6. Multi-layered businesses: Part of resilient farming is having multiple income streams. One option is an alternative business run on-farm — such as adding solar panels to one field, or having a wedding venue in a barn. Another is a multi-enterprise farm — for example, a dairy farm might have a cheesemaker, honey producer and market gardener working in harmony on one farm. Equally, a grain farmer might work with a roaming herdsman. Clever land-sharing agreements are also opening up new ways of sustainably supporting multiple incomes from the same plot of land.
7. Sharing and Stories: For ecological farming to become the dominant paradigm, everyone who is part of it will have to share their stories far and wide. We’ll need more peer-to-peer learning networks, and we’ll also need to share the realities of farming — including the raw details of the constraints we face — with political leaders, cultural organisations and the public. Not everyone will want to be involved in farming, but everyone needs to believe that it’s possible for smaller-scale farmers to feed the world. Once people believe, we will regain our food sovereignty (the right for people to demand their own food and agricultural systems) as we start demanding this approach from governments and retailers.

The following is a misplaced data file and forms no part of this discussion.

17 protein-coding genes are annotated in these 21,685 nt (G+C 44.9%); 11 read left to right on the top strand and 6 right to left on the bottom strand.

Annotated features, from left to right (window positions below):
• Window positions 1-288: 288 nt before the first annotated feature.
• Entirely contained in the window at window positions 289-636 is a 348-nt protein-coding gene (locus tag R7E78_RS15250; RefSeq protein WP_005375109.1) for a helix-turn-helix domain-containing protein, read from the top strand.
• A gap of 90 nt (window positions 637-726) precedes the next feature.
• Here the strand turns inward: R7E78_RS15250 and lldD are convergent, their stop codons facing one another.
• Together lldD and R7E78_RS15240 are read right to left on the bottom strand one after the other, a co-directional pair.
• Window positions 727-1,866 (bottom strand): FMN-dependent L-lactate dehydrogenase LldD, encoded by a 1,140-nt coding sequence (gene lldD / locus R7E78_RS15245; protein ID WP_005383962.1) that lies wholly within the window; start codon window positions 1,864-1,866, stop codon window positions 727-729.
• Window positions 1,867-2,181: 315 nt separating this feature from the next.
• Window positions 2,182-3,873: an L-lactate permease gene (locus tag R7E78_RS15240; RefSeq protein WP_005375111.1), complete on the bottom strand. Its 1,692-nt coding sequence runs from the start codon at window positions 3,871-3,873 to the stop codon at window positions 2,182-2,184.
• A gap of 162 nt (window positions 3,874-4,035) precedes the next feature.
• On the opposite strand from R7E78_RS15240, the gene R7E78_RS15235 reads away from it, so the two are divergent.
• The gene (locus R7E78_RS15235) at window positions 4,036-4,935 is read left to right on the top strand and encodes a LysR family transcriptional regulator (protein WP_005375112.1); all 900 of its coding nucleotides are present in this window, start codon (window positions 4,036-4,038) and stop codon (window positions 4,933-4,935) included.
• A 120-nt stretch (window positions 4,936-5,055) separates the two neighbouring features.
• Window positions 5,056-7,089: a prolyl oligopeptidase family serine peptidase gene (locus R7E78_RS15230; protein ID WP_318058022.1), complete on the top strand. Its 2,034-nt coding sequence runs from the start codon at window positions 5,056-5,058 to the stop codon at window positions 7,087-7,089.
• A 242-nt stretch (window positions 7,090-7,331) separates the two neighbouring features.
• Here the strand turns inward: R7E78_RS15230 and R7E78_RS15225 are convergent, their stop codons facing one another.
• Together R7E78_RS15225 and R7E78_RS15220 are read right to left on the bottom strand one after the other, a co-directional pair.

8. Waste and Cycles: It turns out waste is a very human concept. The reality is that everything is cyclical. By shifting to this perspective, we can make better use of what is produced on the farm and that of neighbouring farms. That means we can work together to create more localised ways of sharing resources — a win for all. This message has already hit the public psyche in recent years and could be a great success story to follow. Many supermarkets now sell ‘wonky veg’ and several enterprises that make use of ‘waste products’ have sprung up.